Baker Mayfield will become the first Browns quarterback to start all 16 games in a season since Tim Couch in 2001 when he takes his first snap against the Bengals on Sunday at Paul Brown Stadium.
It's a notable achievement for Mayfield, who will be the first to admit that he hasn't met the expectations he set out for himself at the beginning of the season.
With one game to play, Mayfield has thrown 19 touchdowns and 18 interceptions and needs 177 yards to eclipse 3,725 passing yards, his total from last season when he played in 14 games as a rookie.
Mayfield, however, has finally brought continuity at the quarterback position. The season didn't have the expected results — the Browns were officially eliminated from playoff contention Sunday — but Mayfield's 16 starts should be looked at as a win in the big picture.
"I'm never one to shy away from competition," Mayfield said. "I play this game because I love it. I truly do enjoy the process. Getting there to compete on Sunday is the fun part about it. Any chance I go out there and compete, I'm going to do it."
Check out photos of the Browns preparing for their game against the Bengals Sunday by team photographer Matt Starkey
Mayfield has expressed a desire to be a leading figure in the Browns' turnaround since he was selected with the first overall pick in the 2018 NFL draft. With playoff expectations out the window, this season will be viewed as a disappointment regardless of how the Browns finish Sunday against the Bengals.
With Mayfield, however, the Browns have a durable, 16-game starter eager to make his offseason busy.
That's someone the franchise hasn't had in quite some time.
"There is a lot of room for progress, and I think that is the best thing about it," Mayfield said. "Looking at what we expected to what we actually have, we are very close. But that just means we got to work at it, get together in the offseason, handle things this week and then get better."
Mayfield is set to start for a full season despite undergoing his fair share of bumps and bruises. The most notable one, perhaps, came in Week 13 against Pittsburgh when Mayfield injured his throwing hand against the helmet of a Steelers defender after completing a passing attempt.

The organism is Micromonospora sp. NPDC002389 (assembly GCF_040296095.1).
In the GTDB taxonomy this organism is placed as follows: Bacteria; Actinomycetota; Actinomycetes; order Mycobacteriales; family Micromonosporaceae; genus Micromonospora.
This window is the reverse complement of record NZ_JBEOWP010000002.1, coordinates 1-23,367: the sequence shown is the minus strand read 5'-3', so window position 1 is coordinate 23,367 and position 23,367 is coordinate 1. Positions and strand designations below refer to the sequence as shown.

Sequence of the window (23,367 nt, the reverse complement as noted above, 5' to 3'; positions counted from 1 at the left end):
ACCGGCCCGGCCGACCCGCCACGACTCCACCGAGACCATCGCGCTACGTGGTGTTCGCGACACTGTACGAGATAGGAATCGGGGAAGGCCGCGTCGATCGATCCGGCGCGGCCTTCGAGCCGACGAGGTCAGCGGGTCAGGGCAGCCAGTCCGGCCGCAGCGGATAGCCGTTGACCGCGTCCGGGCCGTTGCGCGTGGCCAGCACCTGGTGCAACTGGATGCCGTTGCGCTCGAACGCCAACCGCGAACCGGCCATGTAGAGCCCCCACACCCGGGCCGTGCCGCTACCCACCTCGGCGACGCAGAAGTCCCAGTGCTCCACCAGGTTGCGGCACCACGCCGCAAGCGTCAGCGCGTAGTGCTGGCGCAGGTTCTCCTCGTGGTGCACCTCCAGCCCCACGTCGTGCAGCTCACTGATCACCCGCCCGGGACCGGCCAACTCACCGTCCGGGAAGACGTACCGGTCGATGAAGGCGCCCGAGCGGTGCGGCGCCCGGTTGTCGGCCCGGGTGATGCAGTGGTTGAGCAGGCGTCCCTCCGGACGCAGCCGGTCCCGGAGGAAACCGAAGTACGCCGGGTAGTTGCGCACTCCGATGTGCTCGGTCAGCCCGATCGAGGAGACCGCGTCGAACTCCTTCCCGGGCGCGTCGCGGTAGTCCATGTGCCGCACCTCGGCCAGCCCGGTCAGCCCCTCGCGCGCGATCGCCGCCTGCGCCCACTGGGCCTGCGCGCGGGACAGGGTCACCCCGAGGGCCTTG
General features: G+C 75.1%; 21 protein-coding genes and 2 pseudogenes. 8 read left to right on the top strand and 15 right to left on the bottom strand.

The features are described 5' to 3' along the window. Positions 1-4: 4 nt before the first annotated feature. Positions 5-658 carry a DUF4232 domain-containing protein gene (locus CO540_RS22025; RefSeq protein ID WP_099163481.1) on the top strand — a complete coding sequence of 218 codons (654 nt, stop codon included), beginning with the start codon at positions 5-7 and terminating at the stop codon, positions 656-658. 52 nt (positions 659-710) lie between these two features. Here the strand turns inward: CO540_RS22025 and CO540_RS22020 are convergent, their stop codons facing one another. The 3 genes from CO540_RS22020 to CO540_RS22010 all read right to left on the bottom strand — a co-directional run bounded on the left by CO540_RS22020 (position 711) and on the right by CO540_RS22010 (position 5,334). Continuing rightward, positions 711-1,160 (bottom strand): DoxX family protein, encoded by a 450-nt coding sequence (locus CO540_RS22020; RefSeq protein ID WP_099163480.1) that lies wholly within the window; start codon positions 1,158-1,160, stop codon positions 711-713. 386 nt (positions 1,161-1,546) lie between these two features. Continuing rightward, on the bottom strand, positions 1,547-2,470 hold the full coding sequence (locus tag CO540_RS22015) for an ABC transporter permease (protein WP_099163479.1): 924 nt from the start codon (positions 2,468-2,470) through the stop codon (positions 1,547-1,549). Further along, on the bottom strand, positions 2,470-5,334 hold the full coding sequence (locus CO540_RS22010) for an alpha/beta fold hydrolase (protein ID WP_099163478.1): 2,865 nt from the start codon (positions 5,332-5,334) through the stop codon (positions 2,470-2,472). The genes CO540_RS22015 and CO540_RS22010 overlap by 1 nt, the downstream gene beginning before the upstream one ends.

The quarterback finished the game but walked into the locker room wearing a thick layer of protective wrap on his right hand.
There was never much doubt that Mayfield would start the following week when the Browns defeated the Bengals 27-19. His stat line wasn't great — 11-for-24 for 192 yards and two interceptions — but it doesn't do justice for key completions that moved the Browns into the red zone.
Mayfield has withstood all the heavy shots that come from being an NFL quarterback. He credited his slight weight gain to his ability to absorb hits and get back on his feet immediately after.
"I think I have done a good job throughout the season diet-wise," Mayfield said. "I hired a chef and have done the right things to make sure it's good weight. I don't think necessarily just putting on mass is the best thing for me. I still got to be able to move around a little bit, protecting myself. It is definitely one of those things I wanted to do, so it has helped."
Mayfield knows that his technique and production must improve, too.
That's why starting 16 games is so crucial. Mayfield will have plenty of film to review in the offseason, which he plans to spend honing in on small improvements that will help the Browns make the most of their offensive weapons set to return in 2020.
"It comes down to all the little things," Mayfield said. "There is a lot of room for improvement for me, just being critical of myself and how I have always been. I need to take that next step."